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Sean starts to build out a configuration for Webpack with features found in almost Webpack config file.

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Transcript from the "Webpack Config" Lesson

>> Sean Larkin: So why don't we, for a moment just jump into, actually adding or start building into our configuration a little bit more. And so like this is kind of where I have, I call it starting out right but we're gonna go through and just cover and add a bunch of different features that I believe are like.

[00:00:19] These are things that you're gonna come across that exist in any webpack.config. And so we could probably get rid of the mode none. But we wanna have a nice way to be able to compose, and organize and use our project. And so I wanna talk about a couple of things.

[00:00:46] So we wanna eventually start writing some code that's gonna work in the browser, right? And probably the first thing that we wanna do is we're gonna apply certain features or capabilities dependent on if it's a production or development environment, right? And so like webpack, we tried to solve this out of the box as much as possible using the mode flag.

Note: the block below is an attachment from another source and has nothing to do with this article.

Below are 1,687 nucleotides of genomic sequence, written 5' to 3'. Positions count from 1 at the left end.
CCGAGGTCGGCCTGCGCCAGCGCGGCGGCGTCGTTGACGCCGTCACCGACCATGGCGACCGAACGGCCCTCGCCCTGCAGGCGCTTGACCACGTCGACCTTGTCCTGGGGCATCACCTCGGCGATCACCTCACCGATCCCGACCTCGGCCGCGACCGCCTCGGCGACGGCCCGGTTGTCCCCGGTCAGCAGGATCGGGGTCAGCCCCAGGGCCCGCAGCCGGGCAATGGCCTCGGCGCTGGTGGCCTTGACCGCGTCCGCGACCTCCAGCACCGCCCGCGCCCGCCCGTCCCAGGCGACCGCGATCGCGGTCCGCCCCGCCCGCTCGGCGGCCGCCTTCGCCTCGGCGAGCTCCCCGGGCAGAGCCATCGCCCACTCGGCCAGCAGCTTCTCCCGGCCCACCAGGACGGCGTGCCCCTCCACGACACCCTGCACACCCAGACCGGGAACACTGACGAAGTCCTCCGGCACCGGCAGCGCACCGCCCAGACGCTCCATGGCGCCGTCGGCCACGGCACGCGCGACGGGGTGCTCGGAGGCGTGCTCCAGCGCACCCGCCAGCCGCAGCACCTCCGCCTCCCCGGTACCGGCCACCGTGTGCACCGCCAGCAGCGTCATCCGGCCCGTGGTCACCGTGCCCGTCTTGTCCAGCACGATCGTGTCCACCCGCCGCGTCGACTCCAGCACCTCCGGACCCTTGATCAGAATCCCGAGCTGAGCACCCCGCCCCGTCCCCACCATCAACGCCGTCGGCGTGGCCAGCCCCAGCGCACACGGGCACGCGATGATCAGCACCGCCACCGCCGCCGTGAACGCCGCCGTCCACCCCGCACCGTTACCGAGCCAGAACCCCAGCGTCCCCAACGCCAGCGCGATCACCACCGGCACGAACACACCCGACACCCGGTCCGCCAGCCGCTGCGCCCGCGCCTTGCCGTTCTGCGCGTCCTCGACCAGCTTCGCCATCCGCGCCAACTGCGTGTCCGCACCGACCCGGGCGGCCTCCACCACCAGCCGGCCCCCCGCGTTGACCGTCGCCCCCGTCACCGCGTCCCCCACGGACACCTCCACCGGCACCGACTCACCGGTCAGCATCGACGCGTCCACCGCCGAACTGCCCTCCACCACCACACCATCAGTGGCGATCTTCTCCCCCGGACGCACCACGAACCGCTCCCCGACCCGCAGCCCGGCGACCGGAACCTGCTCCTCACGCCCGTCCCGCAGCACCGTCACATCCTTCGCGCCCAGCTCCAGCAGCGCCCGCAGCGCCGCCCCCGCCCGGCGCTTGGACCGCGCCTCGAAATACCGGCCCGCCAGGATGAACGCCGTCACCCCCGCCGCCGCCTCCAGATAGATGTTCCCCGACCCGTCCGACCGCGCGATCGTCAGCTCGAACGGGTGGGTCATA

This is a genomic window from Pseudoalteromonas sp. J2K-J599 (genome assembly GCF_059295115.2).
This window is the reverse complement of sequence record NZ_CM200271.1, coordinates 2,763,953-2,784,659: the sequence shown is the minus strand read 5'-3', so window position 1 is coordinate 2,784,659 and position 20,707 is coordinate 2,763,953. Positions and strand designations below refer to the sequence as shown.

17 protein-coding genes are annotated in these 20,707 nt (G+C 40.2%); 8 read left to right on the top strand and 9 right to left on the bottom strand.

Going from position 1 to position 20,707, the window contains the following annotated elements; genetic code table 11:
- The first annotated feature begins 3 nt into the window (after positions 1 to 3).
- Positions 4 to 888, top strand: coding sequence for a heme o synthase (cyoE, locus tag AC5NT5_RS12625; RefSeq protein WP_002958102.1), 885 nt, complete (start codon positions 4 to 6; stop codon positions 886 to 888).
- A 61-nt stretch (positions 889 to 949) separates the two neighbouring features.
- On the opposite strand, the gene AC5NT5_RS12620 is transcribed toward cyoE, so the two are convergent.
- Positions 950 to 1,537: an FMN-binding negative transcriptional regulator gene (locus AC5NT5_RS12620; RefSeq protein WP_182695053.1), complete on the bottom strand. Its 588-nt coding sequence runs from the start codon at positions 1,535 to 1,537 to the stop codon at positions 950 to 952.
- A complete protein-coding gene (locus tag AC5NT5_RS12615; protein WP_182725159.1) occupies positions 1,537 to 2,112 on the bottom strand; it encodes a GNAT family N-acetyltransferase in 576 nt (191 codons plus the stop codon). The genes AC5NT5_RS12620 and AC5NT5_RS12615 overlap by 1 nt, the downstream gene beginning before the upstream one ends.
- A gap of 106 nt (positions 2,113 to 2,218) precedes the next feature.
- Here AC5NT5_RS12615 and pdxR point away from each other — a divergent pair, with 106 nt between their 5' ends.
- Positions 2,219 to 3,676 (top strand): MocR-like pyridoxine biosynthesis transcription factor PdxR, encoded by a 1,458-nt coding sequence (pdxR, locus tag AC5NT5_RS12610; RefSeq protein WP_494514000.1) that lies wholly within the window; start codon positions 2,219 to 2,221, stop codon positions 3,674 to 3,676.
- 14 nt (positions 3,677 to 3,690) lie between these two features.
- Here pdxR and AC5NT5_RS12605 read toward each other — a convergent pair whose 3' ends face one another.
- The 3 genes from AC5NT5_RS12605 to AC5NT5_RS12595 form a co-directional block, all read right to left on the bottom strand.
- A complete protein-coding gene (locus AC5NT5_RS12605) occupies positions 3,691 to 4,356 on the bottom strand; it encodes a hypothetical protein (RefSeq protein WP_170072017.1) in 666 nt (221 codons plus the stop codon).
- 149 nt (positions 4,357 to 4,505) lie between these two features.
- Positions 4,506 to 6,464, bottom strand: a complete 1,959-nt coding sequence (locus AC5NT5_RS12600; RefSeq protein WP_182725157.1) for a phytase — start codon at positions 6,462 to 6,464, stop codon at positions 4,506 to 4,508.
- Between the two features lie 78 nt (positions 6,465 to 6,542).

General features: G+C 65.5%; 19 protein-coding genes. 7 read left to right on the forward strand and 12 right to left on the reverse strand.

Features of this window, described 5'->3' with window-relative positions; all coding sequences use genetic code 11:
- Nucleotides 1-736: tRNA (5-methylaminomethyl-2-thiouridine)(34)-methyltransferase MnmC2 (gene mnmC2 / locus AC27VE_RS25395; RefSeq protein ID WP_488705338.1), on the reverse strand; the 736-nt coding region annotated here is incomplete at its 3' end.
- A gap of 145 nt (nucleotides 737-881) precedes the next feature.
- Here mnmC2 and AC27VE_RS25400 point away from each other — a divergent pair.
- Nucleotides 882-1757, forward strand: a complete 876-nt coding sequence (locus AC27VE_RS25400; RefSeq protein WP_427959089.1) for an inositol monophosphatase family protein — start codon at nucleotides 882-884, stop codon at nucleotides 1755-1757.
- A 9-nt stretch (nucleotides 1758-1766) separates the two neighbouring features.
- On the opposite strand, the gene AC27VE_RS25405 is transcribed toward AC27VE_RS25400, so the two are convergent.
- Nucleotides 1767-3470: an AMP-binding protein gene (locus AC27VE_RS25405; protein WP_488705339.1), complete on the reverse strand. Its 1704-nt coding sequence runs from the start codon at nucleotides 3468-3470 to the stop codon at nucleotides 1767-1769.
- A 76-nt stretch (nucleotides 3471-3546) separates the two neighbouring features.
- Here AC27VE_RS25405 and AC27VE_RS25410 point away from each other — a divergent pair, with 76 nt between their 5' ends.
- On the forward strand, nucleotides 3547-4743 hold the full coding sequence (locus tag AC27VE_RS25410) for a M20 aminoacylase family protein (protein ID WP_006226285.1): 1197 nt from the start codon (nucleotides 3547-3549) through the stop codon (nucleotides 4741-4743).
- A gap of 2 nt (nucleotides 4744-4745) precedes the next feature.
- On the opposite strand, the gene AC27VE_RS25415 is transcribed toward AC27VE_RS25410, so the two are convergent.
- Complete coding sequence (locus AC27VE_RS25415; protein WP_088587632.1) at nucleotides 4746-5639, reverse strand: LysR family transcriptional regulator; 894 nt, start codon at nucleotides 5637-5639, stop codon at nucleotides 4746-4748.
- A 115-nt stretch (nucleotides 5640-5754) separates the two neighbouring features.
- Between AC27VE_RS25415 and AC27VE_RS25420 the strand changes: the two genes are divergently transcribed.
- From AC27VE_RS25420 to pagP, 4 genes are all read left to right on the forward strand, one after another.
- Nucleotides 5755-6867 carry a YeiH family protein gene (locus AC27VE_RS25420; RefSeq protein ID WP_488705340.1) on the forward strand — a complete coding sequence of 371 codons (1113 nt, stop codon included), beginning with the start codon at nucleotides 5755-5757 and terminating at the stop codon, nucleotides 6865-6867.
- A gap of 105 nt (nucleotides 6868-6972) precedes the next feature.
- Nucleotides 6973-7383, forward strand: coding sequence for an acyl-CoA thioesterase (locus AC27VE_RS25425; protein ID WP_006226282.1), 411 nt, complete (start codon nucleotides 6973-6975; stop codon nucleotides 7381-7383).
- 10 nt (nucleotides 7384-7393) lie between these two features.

[00:01:09] But we can also pass in environment variables, and environment flags from the CLI into the configuration, and that's super valuable. So webpack can take an object, as the default export for the module for your config, but it can also take a function that returns an object. And so,

>> Sean Larkin: Let's see, this is the nice shorthand syntax if you don't have any logic and it's like an instant return. So if we wanted to add additional behavior or what not, why don't we just start out by adding a single property. Let's just say, I don't like main.js personally, I like calling them chunks or bundles.

[00:01:55] So let's go ahead and go to the output property, and this is, it's an object. And so there's a bunch of different properties underneath, but the one we're concerned about is filename. And we can just call it bundle.js.
>> Sean Larkin: So it should,
>> Sean Larkin: if I'm correct.
>> Sean Larkin: There we go, that's what I was expecting.

>> Sean Larkin: So you should now see the name of your bundle changed to bundle.js.